MicroRNAs and the resolution phase of in?ammation in macrophages
Item Type:Journal Article
Citation:Muhammad M. Alam and Luke A. O Neill, MicroRNAs and the resolution phase of in?ammation in macrophages, European Journal of Immunology, 41, 9, 2011, 2482 2485
MicroRNAs and the resolution phase of inflammation in macrophages.pdf (Published (publisher's copy) - Peer Reviewed) 117.1Kb
Toll-like receptors (TLRs) signal the presence of pathogens and tissue injury, triggering the inflammatory process in macrophages. The goal of inflammation is to resolve the injury and return the body to homeostasis. MicroRNAs are an important group of regulators of TLR signaling and several are induced by TLRs in macrophages. These TLR-induced microRNAs target signaling components in the TLR pathway, thereby producing a negative feedback loop, and they are therefore prime candidates for the initiation of repair. Importantly, their dysregualtion may be important for chronic inflammation, which in turn can lead to autoimmunity and cancer, as discussed in this Viewpoint. The first line of defense against pathogens is composed primarily of innate immune cells ? specifically phagocytes (macrophages and polymorphonuclear neutrophils). Once the inflammatory response is initiated, the system is brought back to homeostasis by negative regulators. Since there is now ample evidence to indicate that dysregulation of innate immunity can give rise to a range of inflammatory diseases, elaborate control mechanisms must exist to prevent its overactivation. These control mechanisms are likely to be triggered after the initial activation of innate immune receptors (such as the TLRs), their job being to restore the system to homeostasis. In the case of TLR activation, a large number of such controls have been identified, ranging from decoy receptors to phosphatases to deubiquinating enzymes 1. Recently, microRNAs (miRNAs) have emerged as key regulators of TLRs, particularly in macrophages, and it is highly likely that they fine-tune signaling in order to allow for resolution of the inflammatory process. miRNAs are typically small (21?22 nucleotides) noncoding RNAs, the majority of which are intergenic or intronic, although a minority of miRNAs are derived from protein-coding mRNAs 2. miRNAs form a complex with the RNA-induced silencing complex (RISC) producing miRISCs that bind to complementary 3? UTRs of target genes and thereby repress translation of mRNA, promote degradation, or stabilize the target mRNA 2. Depending on the pathogen encountered, TLRs induce a number of miRNAs with expression of some miRNAs being decreased in response to TLRs 2. Here, we discuss how miRNAs regulate TLRs, particularly in macrophages, a process likely to occur in the resolution phase of inflammation and speculate on the importance of miRNAs in diseases, which feature dysregulated innate immunity. We discuss three particular miRNAs ? miR-155, miR-146a, and miR-21 ? since these miRNAs have been strongly implicated in the regulation of TLRs in a number of cells including macrophages 3. Interestingly, miR-155 and miR-146 are specifically present in LPS-induced macrophages, as compared with similarly activated polymorphonuclear neutrophils (PMNs), suggesting a particular role for these miRNAs in macrophages 4. We also speculate on the potential novel therapies that target miRNAs in infection and inflammation that could be developed.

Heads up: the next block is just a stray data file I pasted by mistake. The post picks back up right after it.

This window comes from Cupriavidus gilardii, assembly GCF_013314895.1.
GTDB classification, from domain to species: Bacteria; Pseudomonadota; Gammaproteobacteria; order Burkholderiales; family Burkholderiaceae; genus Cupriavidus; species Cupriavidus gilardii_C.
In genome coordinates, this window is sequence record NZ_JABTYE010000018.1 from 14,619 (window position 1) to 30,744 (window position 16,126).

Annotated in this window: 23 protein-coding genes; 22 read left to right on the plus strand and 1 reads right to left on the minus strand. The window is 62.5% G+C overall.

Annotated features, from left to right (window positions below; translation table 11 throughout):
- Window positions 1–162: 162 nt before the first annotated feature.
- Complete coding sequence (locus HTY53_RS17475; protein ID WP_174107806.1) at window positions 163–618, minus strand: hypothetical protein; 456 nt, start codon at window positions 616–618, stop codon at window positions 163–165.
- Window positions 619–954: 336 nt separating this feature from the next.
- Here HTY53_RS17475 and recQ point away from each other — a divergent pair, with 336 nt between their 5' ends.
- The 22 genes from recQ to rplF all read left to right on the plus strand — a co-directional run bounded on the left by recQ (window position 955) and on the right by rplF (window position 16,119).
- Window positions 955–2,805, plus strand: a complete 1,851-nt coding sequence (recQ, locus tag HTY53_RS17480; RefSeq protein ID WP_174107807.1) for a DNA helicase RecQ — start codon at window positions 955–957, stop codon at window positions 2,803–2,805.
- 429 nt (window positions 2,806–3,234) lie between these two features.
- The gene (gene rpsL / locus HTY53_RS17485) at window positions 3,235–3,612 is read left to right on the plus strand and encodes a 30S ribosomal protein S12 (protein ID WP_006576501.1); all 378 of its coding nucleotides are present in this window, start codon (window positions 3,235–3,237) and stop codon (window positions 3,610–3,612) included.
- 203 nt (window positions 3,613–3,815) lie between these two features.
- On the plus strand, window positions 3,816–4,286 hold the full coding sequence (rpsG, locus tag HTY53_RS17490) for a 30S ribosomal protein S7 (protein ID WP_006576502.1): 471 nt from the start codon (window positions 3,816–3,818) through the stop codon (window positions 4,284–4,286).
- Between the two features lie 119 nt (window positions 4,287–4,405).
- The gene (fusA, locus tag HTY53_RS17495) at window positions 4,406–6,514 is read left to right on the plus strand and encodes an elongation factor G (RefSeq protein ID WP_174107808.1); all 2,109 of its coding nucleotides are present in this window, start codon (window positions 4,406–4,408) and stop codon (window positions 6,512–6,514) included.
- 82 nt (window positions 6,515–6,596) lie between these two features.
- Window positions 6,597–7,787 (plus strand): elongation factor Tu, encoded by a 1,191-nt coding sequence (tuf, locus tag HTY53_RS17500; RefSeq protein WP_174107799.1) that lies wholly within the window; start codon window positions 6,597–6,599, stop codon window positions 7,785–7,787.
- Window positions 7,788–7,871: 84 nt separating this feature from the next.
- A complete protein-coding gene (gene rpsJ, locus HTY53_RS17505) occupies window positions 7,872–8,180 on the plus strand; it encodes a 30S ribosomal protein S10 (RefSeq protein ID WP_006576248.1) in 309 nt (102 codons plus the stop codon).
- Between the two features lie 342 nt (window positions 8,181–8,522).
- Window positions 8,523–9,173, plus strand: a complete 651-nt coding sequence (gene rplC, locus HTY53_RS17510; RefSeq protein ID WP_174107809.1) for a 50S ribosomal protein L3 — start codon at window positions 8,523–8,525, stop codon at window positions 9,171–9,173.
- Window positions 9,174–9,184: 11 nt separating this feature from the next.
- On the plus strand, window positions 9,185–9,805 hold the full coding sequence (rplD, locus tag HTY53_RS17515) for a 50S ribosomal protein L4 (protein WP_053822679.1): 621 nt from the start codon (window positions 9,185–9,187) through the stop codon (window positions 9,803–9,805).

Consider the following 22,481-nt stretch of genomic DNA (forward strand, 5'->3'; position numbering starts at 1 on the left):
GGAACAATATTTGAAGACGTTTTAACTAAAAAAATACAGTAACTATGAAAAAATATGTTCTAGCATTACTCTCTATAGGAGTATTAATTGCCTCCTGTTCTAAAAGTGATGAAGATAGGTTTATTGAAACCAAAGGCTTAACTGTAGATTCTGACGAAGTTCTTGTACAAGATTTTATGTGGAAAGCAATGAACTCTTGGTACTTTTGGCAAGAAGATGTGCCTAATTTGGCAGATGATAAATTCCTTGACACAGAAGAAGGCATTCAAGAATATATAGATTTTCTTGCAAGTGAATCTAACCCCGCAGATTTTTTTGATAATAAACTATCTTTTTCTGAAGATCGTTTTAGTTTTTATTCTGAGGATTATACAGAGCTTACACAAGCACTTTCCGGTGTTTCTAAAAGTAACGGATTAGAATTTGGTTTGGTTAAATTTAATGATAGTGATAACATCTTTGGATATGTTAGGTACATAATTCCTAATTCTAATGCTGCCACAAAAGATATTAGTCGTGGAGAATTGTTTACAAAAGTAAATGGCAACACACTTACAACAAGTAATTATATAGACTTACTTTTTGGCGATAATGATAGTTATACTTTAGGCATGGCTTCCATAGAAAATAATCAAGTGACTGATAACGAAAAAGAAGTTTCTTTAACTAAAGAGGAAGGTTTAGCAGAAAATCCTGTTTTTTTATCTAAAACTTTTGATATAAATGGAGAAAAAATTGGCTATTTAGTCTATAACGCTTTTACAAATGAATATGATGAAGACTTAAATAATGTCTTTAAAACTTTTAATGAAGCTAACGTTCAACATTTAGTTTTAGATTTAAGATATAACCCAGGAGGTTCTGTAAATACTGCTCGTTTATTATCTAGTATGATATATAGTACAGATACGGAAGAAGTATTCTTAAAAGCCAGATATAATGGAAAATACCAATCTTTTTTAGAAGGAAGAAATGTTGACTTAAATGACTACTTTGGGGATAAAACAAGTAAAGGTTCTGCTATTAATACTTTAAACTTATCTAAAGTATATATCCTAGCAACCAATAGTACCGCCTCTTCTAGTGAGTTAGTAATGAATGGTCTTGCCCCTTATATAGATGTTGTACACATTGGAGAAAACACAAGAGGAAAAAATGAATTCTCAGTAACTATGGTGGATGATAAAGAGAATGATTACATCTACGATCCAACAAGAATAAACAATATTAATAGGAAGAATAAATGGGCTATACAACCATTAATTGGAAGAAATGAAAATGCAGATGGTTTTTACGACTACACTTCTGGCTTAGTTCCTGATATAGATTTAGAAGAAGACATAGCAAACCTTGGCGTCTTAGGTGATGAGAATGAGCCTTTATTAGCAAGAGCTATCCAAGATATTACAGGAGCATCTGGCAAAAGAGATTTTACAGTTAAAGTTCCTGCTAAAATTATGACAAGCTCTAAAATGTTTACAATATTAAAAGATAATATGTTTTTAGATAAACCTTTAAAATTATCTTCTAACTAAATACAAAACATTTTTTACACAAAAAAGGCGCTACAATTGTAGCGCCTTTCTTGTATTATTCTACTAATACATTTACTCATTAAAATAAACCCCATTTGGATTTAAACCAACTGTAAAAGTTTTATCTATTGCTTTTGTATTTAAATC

Publisher:John Wiley & Sons, Ltd.
Type of material:Journal Article
Series/Report no:European Journal of Immunology;
Availability:Full text available